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04/03/2003 Entry: "Don't You Know Yet Who I Am?"

Is it raining out or sunny? The weather out my window is the same as always; 68 degrees, white plaster, with a fire extinguisher hanging on it.

I did some really good design work on a project recently, and everyone involved was surprised how well it turned out. Now, I realize they were being complimentary, but I'd like to get to the point in my career where it's no longer surprising when I do excellent work.

I'm always hesitant to write about work. Really, it's not that interesting to anyone but me and the people who work here. I certainly don't write about clients or specifics or trade secrets. Heh, as if I knew any. I know that the company I work for is aware of Weblogs and has, theoretically, instituted a couple on our site. (I believe they're misusing the term, but that's another topic altogether.) But I am also aware that people lose jobs over their personal Web sites, and by even writing this at work it stands as a liability to me.

I know I'm prone to overreaction. My footprint on the Internet is pretty large, and it's nothing more than a Google search that keeps people who know my workplace from finding my personal sites, and vice versa. If it were going to happen, it'd have happened by now. And I'd more likely be fired for reading blogs on company time than anything that I'd actually put in mine.

But I'm reminded because it's Bingo night. Last month I made a mix CD and was pleased with how the labels and title card turned out, so I was showing them to a friend here at work. He asked for a copy, and I was happy to make one for him. It wasn't until after I'd given it to him and he turned around and pointed out this URL on the back. "Oh, that's your Web site," he correctly assumed. Suddenly I froze with panic. Someone at work knows my URL. What was on the front page of my blog right now? Complaints about work? Porn? Kittens wearing hats? (Link via PK.)

Did he read my site? Does he still? Do other people in the company? If I write about the hottie freelancer we have in for the week, will I get comments about it next week? Will I get in trouble for it? (Coincidentally, that's also how I'll be able to tell if the Boyfriend's keeping current with the site. Yep, there's the phone....)

I'm also reminded because one of the Bingo volunteers last month was wearing a Dirty Power tshirt, a band name I recognize from the employee mailing lists here, as one of their band members works here too and promotes their shows. I chatted with him about it and he offered the URL to the band member's LiveJournal. So bored at home, I read some—I even bookmarked it. Now, I read all sorts of sites by people I've never met, but somehow this felt different. I'm not sure this man even knows who I am, yet I can read about his lunch, his band life, his love life. But the difference between this and my other "imaginary friends" is that I could point at him outside at lunch. Suddenly there was a blinding flash of the obvious: Other people at my workplace can see my Web site too, and might be refraining from pointing at me just the same.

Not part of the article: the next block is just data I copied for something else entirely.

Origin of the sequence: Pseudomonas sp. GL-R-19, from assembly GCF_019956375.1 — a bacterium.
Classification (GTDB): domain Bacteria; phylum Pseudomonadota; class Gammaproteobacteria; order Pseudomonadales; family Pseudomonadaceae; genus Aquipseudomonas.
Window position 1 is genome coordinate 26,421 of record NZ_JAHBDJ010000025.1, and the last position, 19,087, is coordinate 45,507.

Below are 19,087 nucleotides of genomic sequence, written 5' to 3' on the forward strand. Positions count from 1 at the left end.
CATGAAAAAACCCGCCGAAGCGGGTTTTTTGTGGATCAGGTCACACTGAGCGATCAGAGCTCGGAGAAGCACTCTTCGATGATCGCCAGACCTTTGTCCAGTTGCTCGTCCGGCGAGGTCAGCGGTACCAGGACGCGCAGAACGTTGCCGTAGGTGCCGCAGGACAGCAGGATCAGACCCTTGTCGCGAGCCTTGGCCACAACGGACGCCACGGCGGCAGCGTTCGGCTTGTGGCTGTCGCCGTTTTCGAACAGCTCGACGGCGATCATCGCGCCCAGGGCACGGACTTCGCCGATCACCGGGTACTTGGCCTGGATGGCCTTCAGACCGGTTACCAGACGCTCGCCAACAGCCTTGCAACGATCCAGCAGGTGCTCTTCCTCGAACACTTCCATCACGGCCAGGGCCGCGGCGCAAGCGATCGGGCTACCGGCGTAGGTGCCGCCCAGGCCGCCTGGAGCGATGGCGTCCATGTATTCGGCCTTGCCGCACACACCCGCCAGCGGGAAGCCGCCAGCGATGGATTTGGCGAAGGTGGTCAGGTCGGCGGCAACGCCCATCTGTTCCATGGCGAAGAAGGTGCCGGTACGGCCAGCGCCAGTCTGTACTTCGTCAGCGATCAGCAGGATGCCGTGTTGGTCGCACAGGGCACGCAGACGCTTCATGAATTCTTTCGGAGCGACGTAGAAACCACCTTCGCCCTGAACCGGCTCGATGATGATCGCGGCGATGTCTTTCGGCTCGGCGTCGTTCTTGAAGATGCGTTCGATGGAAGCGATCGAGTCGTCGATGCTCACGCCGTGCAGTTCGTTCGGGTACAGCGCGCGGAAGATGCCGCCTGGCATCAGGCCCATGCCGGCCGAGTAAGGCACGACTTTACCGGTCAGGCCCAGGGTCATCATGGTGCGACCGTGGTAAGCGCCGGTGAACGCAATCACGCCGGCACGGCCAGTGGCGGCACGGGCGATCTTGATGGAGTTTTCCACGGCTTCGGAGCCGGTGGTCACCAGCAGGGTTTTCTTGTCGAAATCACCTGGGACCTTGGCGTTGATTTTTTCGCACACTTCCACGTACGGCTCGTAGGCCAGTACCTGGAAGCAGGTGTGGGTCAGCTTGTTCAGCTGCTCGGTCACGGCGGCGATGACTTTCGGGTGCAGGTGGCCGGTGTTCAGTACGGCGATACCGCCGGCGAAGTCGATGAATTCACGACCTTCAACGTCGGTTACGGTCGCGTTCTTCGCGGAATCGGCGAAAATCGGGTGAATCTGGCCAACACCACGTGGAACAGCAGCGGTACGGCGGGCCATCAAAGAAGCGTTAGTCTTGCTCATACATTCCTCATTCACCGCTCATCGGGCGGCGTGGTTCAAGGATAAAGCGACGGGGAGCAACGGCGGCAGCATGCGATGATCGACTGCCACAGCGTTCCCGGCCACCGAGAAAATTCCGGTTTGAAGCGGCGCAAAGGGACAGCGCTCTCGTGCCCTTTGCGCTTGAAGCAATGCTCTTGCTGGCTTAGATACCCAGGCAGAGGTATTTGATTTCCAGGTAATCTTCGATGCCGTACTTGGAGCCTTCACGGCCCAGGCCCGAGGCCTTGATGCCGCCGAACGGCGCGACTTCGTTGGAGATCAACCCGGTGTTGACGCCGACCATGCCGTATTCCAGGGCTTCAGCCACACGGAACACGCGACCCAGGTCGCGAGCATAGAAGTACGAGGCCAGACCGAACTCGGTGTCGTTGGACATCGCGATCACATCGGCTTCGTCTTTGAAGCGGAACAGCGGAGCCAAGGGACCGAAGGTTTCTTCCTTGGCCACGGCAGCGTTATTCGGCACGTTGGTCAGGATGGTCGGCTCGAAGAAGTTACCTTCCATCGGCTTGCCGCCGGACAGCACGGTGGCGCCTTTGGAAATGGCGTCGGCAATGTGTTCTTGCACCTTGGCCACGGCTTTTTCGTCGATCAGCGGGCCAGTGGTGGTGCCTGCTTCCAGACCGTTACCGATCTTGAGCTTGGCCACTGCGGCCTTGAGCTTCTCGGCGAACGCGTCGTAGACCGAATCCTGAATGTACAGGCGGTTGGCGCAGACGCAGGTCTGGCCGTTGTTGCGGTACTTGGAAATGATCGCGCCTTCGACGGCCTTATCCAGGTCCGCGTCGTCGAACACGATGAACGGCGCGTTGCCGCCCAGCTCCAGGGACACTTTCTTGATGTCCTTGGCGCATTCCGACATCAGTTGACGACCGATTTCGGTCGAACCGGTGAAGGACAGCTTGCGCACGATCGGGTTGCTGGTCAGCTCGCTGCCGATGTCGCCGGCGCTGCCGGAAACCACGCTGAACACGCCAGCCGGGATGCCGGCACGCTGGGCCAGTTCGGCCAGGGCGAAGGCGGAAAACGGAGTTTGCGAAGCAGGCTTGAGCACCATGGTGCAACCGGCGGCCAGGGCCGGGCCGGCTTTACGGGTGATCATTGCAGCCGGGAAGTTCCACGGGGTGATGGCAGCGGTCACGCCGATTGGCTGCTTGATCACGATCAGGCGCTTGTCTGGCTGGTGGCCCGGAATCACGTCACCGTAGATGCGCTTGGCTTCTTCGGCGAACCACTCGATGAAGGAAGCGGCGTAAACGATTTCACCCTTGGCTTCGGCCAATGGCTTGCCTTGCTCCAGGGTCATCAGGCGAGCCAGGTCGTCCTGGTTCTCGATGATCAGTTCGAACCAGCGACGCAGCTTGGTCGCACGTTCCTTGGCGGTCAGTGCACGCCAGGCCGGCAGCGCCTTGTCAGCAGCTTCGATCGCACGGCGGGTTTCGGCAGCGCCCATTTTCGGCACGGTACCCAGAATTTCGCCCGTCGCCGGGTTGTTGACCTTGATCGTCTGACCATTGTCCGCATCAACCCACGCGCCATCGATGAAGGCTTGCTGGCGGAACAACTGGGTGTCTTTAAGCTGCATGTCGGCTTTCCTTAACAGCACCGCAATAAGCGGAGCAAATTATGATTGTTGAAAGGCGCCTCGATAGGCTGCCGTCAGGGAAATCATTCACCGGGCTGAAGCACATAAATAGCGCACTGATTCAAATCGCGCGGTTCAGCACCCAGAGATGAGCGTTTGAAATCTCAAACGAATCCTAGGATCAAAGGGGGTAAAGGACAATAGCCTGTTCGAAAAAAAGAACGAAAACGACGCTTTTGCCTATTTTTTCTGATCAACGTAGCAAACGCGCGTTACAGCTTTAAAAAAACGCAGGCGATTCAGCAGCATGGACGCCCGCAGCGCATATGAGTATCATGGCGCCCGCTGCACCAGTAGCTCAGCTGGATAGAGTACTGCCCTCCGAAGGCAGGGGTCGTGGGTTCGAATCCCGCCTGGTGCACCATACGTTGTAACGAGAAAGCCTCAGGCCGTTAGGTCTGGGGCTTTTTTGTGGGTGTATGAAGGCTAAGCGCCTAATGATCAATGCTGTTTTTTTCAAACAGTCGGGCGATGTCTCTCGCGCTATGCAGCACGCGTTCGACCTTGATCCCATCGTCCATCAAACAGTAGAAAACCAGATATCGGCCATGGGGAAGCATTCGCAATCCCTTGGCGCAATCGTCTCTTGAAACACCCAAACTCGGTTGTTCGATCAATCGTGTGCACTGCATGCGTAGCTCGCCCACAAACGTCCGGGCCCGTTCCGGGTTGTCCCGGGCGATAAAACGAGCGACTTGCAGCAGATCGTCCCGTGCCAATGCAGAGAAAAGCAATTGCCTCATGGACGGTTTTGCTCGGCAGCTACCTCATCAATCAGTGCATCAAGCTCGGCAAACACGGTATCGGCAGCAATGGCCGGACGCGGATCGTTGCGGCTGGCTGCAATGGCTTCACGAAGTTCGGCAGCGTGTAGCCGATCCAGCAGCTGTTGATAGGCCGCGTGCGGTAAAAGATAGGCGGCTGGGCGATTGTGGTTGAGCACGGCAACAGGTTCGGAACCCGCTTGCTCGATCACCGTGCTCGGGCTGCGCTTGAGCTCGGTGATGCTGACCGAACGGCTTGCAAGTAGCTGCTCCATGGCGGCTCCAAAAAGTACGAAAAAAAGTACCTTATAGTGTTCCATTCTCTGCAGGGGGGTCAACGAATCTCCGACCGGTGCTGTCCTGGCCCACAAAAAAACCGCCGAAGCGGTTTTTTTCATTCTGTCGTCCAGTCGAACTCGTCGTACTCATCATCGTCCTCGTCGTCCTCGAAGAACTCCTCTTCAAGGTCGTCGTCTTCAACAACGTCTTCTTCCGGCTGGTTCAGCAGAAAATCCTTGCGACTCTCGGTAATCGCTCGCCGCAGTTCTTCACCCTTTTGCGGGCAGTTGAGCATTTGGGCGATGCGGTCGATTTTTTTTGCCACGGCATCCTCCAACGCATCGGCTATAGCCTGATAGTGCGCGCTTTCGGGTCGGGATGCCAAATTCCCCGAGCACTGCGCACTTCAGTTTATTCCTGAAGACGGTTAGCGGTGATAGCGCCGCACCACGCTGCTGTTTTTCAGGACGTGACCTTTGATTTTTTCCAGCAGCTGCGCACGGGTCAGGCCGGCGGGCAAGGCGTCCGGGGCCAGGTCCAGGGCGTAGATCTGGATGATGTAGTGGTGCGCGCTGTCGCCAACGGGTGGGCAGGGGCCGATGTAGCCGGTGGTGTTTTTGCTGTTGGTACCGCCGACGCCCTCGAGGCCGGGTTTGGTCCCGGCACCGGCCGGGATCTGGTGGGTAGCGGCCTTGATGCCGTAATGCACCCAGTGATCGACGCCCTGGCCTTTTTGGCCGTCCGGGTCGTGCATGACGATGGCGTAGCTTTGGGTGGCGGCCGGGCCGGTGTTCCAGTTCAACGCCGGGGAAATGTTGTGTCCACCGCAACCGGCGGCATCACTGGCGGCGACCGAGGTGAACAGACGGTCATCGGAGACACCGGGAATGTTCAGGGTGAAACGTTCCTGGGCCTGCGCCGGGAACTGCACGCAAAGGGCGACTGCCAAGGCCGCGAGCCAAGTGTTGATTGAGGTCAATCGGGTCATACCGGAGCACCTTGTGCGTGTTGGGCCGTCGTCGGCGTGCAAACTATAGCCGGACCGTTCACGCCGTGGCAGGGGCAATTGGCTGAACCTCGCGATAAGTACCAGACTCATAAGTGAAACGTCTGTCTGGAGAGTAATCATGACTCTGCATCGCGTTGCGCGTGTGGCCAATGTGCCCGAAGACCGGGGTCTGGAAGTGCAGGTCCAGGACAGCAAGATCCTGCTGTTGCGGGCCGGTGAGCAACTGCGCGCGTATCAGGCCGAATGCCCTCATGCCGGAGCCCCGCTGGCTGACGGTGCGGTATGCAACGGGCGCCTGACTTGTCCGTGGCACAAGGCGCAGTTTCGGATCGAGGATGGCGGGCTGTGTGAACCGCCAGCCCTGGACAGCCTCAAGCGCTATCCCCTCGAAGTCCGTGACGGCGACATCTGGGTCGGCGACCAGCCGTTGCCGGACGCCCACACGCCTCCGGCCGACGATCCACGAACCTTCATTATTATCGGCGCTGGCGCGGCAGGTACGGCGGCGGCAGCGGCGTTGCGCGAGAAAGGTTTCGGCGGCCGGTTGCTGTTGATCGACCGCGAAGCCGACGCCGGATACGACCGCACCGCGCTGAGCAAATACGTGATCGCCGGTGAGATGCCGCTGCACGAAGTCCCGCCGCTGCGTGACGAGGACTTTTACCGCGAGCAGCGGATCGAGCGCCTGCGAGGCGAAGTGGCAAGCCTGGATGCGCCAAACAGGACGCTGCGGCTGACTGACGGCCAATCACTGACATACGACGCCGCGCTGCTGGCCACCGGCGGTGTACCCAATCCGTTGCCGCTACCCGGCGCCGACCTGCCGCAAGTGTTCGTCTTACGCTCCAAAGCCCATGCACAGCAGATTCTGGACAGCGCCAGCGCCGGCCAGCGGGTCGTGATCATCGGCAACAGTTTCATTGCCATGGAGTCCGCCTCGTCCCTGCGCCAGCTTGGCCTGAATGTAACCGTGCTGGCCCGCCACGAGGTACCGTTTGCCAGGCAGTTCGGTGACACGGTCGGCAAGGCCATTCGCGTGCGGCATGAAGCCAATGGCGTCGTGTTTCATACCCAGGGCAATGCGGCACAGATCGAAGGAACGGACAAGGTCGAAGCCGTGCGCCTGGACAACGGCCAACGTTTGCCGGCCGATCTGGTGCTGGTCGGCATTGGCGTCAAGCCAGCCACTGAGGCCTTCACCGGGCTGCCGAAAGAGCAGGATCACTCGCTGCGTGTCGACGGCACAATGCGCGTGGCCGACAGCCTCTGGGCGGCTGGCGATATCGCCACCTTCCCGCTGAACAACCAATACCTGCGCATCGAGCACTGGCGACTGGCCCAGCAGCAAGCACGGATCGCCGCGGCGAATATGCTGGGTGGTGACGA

I'm not sure if I have an ethical problem about this or not. Is it wrong to know of someone in person and read their public site but not say anything about it? Maybe not. I mean, the rule of thumb is never to publish anything on the Web that you wouldn't be comfortable having broadcast on the evening news. And at least we're not recognized by the people at my company as that guy who auditioned for the sex movie.

OK, back to work.

Replies: 3 comments

Okay, that's another thing we must do if it happens while I'm in town: Ba-da-bingo.

Posted by Jason @ 04/04/2003 09:28 AM PST

I am bummed I missed Bingo last night.

Posted by geno @ 04/04/2003 09:33 AM PST

Do not, I repeat, DO NOT follow the "kittens wearing hats" link while stoned! (Seriously, is it possible to laugh yourself to death?)

Posted by Katrina @ 04/05/2003 08:10 PM PST

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